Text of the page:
Characteristically, Martin Grahl doesn't look like a typical pastor, but rather a contemporary man with a light and natural persona. Grahl has lived in Riga with his family since last May and plans to continue preaching in Latvia for six years. He holds services at the German Evangelical-Lutheran Church for an expat community made up of people of German descent - including those from Russia and the Baltics- living in Riga. During the summer, German tourists attend his sermons as well.
"To be a pastor is an exciting job," the pastor says. "When I was ordained as a pastor, one part of the ordainment is that you must learn your entire life. This is a very exciting thing. As a pastor you learn from the people and you also learn life-long lessons about your own theology," says the pastor. "There are different expectations what church could be."
What makes Grahl stand out among other Lutheran pastors in Latvia is that all of his sermons are in his native language of German. He currently preaches on the first and third Sunday of every month at the Jesus Church in Riga and also preaches in Dobele, Valmiera, Daugavpils and Liepaja.
With a congregation consisting of such a variety of German backgrounds, finding a unifying dialog would seem a difficult task. However, Grahl relies upon religion to unify people.
"In this situation you can find groups in society where there are highly educated people and people with different confessions coming together," Grahl says. "There are a lot of differences in the social levels they have. You can talk to all of them about Bible stories, because they have the same Bible."
One of the most common subjects that Grahl speaks about to his congregation is what it means to be German. It is a difficult, yet important subject for both Grahl personally and the people who come to hear him preach.
"We have a bad history and good history at the same time," Grahl says. "For us, nationalism is not a good word because we had very bad nationalism. And so now we think about what it means to be a German in this situation with our experiences. We know the danger of too much nationalism. But on the other side, we are Germans and have something to say about the situation in Europe."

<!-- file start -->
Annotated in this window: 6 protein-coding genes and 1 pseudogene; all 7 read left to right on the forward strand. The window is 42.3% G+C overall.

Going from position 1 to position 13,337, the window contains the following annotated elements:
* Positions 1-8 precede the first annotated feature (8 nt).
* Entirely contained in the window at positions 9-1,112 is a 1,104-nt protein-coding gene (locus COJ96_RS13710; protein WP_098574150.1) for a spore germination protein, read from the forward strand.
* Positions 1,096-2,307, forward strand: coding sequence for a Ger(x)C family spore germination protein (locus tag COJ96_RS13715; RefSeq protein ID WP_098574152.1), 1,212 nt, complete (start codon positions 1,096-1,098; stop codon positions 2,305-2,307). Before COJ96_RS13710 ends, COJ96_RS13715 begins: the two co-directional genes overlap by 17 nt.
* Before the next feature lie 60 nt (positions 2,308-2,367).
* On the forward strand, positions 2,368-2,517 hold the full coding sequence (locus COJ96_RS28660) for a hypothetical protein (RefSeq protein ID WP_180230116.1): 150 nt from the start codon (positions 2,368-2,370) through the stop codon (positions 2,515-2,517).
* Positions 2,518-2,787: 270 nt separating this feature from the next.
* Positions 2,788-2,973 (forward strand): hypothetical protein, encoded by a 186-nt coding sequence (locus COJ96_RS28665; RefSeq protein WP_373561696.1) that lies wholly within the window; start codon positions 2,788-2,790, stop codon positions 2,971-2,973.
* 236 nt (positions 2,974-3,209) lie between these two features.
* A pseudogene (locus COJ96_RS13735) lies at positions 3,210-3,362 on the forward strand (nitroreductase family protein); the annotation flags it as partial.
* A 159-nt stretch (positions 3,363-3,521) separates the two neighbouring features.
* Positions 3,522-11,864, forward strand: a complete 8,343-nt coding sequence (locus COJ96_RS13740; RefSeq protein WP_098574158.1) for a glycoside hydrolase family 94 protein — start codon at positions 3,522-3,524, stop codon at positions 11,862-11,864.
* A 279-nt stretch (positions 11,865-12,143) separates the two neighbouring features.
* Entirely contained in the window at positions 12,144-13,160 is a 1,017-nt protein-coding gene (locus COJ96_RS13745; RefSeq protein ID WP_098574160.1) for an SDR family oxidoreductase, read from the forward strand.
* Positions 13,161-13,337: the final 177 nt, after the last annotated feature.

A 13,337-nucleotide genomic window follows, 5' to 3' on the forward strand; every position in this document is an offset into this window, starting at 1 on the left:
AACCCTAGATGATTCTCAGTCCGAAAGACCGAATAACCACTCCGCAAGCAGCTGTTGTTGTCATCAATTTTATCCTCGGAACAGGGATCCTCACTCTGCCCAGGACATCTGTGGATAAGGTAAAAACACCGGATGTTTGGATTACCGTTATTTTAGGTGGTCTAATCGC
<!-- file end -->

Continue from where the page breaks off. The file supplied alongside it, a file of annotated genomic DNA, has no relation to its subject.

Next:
Grahl comes from the eastern part of Germany. His decision to become a pastor was influenced by his father, who was a priest. However, the fact that becoming a pastor was a way to escape from the Soviet system was an even stronger motivation for Grahl.
"There was a big distance between me and the communist system," Grahl says. "One of the ways to live in Eastern Germany was to lead a religious life. So I decided to be a pastor. With out this, it wouldn't be possible."
Grahl says that there is not a particularly big difference between churches in Latvia and Germany.
"In a way it's the same church, of course. The German church is very big. There are a lot of old traditions, reformed traditions and Lutheran traditions. In Germany the Lutheran church is more pluralistic than in Latvia."
Grahl emphasizes that although he preaches in German expats in their native tongue, there are more differences within his congregation than similarities. Socially, economically and culturally the churchgoers hold very different views. But the congregation is made up of people who have come to listen to Grahl in their native German language and find answers to life's questions.
"I think that people are looking for the answers to the individual questions that they have," Grahl said. "All of these different answers can speak with each other in this open culture that we have, not only here in Latvia, but in the entire world."